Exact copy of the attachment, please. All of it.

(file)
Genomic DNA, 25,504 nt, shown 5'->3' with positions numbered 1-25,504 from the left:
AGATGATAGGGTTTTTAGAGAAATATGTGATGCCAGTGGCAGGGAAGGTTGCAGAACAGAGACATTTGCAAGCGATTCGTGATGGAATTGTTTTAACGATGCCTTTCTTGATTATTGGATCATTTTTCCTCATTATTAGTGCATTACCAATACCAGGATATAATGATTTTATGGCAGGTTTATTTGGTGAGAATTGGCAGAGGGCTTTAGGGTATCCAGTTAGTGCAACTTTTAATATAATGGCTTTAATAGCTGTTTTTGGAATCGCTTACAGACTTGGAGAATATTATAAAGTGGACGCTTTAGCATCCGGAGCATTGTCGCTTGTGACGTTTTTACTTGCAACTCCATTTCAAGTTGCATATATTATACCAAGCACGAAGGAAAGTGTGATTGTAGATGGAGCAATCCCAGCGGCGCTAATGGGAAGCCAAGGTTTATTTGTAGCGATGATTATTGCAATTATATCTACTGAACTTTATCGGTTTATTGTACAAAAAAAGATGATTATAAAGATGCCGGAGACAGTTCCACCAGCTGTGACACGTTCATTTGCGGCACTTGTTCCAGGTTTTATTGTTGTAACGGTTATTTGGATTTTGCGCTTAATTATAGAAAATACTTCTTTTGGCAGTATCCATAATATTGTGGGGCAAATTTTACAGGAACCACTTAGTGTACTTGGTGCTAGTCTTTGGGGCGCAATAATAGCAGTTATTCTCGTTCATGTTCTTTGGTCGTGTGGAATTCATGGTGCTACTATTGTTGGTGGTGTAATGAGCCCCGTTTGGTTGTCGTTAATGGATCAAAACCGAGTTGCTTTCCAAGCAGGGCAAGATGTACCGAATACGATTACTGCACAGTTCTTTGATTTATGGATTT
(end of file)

Genomic DNA, 25,504 nt, shown 5'->3' with positions numbered 1-25,504 from the left:
AGATGATAGGGTTTTTAGAGAAATATGTGATGCCAGTGGCAGGGAAGGTTGCAGAACAGAGACATTTGCAAGCGATTCGTGATGGAATTGTTTTAACGATGCCTTTCTTGATTATTGGATCATTTTTCCTCATTATTAGTGCATTACCAATACCAGGATATAATGATTTTATGGCAGGTTTATTTGGTGAGAATTGGCAGAGGGCTTTAGGGTATCCAGTTAGTGCAACTTTTAATATAATGGCTTTAATAGCTGTTTTTGGAATCGCTTACAGACTTGGAGAATATTATAAAGTGGACGCTTTAGCATCCGGAGCATTGTCGCTTGTGACGTTTTTACTTGCAACTCCATTTCAAGTTGCATATATTATACCAAGCACGAAGGAAAGTGTGATTGTAGATGGAGCAATCCCAGCGGCGCTAATGGGAAGCCAAGGTTTATTTGTAGCGATGATTATTGCAATTATATCTACTGAACTTTATCGGTTTATTGTACAAAAAAAGATGATTATAAAGATGCCGGAGACAGTTCCACCAGCTGTGACACGTTCATTTGCGGCACTTGTTCCAGGTTTTATTGTTGTAACGGTTATTTGGATTTTGCGCTTAATTATAGAAAATACTTCTTTTGGCAGTATCCATAATATTGTGGGGCAAATTTTACAGGAACCACTTAGTGTACTTGGTGCTAGTCTTTGGGGCGCAATAATAGCAGTTATTCTCGTTCATGTTCTTTGGTCGTGTGGAATTCATGGTGCTACTATTGTTGGTGGTGTAATGAGCCCCGTTTGGTTGTCGTTAATGGATCAAAACCGAGTTGCTTTCCAAGCAGGGCAAGATGTACCGAATACGATTACTGCACAGTTCTTTGATTTATGGATTT